Disability aside, have you ever hitched a ride or picked up a hitchhiker? Whether for a single mile to get gas for your/their empty tank or for a thrilling cross-country trek, you know a bad ride.
And, if you have ever been the host ride for the tenacious cockle burr, you know the aggravation and pain of these small ½-inch long, brown burred seeds with sharp, hooked spines. They are hitchhikers from hell, traveling the world by stealthily sticking to your clothing and/or your pet’s fur! My bloody fingers have felt like pin cushions after unwinding my Irish Setter’s long silky hair from their snare.
What made me think of hitchhiking? A math compass from a drafting course I took in the 1800s (a little before my SCI) that has mysteriously found its way to my keyboard tray. How is it that some things stick with us after high school and college graduations through multiple storages, transfers, uproots, marriage, and divorce?
What greater worth does a 6-inch metal math compass have over a luxuriously overstuffed, expensive upholstered chair that I left in one of my moves! For that matter, a couch in another? Nostalgia.
Before living with a disability, I used to love browsing through hardware stores. Yes, small town hardware stores! They reek of yesteryear. I loved the feel and smell of suede gloves, the fantasy of an overstuffed and oft’ used tool belt, puzzling assortments of hammers with every length and shape of nail, drawers of miscellaneous pulls and knobs, every type of rake and hoe…which brings me to Goldie.
Goldie was an avid gardener. She nurtured fields of fruits, vegetables, and flowers. She canned, pickled, and/or froze the produce, even pressed and dried her flowers. But, what most impressed me was her hoe. Yes, her garden hoe.
It was the only hoe she had ever used, was almost as old as she was, and boasted a filed down 2-inch blade, compared to its initial 3 1/4-inch depth! To maintain its best hoeing self, she sharpened it after each season’s use.
I grew up on a farm and we always had a garden; but, I had never known anyone like Goldie who took such care of their hoe. I thought her attention to its excellence was as extreme as my dad’s cleaning of his firearms after each hunt. The seed was sown. I wanted a hoe to cherish. I wanted to wield it for as long as Goldie had. Goldie was the inspiration for my first organic garden.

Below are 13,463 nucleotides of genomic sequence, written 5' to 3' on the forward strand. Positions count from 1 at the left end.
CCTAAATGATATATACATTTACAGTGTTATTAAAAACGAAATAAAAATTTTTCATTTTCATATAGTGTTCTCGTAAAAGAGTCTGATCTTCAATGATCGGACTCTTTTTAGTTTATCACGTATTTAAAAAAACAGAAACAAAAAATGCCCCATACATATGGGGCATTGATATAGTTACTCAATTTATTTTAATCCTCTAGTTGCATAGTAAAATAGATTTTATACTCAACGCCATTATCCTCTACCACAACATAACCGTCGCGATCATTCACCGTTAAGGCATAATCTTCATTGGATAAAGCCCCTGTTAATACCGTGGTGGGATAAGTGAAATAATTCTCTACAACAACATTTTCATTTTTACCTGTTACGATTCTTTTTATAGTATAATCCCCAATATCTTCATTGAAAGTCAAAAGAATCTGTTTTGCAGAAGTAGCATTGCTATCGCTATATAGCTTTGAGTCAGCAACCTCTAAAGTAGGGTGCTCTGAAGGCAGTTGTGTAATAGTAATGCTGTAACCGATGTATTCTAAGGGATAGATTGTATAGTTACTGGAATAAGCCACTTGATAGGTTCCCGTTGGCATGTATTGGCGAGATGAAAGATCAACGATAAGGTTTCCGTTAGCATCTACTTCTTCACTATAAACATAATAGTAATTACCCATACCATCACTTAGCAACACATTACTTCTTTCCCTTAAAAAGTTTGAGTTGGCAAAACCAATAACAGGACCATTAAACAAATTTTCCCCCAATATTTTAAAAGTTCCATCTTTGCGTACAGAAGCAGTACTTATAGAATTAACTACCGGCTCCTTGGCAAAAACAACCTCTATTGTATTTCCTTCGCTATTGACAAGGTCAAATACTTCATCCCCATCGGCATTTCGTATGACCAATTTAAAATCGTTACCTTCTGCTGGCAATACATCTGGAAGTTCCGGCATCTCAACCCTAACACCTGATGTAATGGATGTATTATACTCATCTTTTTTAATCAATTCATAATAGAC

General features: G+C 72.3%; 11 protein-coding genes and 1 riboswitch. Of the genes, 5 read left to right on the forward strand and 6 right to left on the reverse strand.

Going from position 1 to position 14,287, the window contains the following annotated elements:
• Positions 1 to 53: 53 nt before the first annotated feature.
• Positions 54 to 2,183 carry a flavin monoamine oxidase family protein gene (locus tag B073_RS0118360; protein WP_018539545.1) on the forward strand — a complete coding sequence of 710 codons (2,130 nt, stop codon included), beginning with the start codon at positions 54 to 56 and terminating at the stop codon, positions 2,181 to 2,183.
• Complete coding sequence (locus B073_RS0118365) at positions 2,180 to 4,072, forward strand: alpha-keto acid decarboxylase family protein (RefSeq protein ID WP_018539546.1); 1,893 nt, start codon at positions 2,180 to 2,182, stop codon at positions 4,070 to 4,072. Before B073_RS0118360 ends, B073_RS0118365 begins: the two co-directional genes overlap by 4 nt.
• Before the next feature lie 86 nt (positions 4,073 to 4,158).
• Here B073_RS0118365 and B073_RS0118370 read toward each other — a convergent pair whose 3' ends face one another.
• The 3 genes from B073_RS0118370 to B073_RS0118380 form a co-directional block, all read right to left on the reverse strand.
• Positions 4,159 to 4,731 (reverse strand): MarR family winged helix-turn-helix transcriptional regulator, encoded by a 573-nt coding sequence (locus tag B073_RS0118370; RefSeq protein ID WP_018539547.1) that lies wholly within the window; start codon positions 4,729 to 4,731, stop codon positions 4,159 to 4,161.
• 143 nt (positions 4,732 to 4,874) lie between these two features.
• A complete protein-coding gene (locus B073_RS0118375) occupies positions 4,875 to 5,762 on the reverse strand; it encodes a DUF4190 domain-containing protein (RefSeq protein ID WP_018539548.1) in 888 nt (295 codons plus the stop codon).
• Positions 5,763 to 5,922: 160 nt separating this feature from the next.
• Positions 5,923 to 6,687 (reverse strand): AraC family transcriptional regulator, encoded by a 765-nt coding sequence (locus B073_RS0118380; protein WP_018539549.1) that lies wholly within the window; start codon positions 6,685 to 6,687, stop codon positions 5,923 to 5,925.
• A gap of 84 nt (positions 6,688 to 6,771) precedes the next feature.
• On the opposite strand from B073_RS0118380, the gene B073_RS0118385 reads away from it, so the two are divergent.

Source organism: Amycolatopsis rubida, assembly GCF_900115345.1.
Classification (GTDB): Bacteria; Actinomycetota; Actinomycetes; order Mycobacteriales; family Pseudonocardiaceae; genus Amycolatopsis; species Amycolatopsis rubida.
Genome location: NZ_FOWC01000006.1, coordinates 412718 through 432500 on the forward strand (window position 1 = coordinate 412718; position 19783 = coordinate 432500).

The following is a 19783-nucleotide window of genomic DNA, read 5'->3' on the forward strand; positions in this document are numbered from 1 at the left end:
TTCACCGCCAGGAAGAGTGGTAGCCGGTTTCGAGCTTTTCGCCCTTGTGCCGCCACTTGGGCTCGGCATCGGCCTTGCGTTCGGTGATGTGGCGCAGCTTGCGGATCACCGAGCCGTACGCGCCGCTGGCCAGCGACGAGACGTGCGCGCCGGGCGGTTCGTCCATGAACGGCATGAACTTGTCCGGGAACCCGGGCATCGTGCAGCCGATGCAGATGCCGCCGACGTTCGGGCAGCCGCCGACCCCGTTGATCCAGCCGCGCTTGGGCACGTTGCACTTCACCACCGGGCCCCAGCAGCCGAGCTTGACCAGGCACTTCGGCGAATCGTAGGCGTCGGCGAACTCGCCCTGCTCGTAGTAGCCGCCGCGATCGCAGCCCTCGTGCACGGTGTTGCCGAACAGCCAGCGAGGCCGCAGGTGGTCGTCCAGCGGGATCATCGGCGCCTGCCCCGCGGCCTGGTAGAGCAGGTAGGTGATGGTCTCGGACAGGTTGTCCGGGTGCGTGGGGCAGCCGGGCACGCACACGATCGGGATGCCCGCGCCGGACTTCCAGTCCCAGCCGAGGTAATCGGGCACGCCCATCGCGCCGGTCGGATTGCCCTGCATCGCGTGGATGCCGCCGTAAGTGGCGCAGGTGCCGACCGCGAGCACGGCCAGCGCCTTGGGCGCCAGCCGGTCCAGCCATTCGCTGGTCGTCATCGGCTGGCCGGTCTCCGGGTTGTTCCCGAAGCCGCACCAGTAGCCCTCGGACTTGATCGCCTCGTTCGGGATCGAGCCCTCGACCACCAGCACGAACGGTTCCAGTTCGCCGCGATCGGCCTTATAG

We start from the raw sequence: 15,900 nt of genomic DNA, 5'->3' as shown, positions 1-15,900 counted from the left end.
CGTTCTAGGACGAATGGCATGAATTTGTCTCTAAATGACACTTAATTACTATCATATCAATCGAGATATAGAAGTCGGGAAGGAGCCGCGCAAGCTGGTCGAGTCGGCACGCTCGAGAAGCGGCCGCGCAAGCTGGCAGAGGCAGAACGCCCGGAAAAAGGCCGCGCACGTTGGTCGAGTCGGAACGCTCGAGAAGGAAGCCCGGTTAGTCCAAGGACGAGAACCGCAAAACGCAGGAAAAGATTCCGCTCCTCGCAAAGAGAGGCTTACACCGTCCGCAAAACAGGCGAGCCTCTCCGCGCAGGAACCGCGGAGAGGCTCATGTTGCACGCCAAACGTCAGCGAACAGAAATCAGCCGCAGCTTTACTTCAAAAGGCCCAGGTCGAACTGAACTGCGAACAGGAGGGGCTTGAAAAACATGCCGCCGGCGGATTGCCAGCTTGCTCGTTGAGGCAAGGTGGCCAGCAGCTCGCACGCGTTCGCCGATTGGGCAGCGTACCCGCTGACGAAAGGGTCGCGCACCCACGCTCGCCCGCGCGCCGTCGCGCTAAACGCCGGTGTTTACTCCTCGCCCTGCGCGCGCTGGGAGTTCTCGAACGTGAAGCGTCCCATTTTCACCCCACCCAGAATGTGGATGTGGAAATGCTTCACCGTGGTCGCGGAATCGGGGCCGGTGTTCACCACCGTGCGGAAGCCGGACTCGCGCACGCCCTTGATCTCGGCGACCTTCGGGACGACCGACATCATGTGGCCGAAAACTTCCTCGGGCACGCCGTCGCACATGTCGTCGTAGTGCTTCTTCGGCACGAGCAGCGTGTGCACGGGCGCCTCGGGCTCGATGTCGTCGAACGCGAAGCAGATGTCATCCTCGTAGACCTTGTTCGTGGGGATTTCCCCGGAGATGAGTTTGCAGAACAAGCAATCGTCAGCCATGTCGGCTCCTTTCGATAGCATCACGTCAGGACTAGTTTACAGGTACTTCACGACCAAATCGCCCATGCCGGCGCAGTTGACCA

At twenty-six, I prepared, composted, hoed, planted, groomed, irrigated, and cultivated that garden. Its greatest yield was two dozen pints of hot chow-chow/relish. (My dad called it “pea ruiner.”) Disappointingly, bugs got the Brussels sprouts and broccoli; my Irish Setter got the cantaloupes and watermelons. When they were mere hardball size, he picked them for lone games of toss and catch!
As destiny would have it, I experienced a SCI before the next planting. My hoe blade was never sharpened. But, my metal math compass has inexplicably made its way to my keyboard tray. For a finger function substitute, I use its sharp point as a flip-top opener for sodas and juices. That’s its helpful function.
With every pro, there’s a con. The “con” of its sharp point: piercing one of these tin cans! The carbonated contents of a Sierra Mist spewed four feet onto the nearest wall—showering its ant attracting sugar across papers, files, books, and bills—until the liquid level fell below the can’s pierce. I finally wised up midway through its geyser and tilted the can away from the wall to lower the liquid’s level and stop its display.
No matter. It’s my little nostalgic hitchhiker treasure of bygone days. It’s not a sharpened hoe blade, but it makes its point.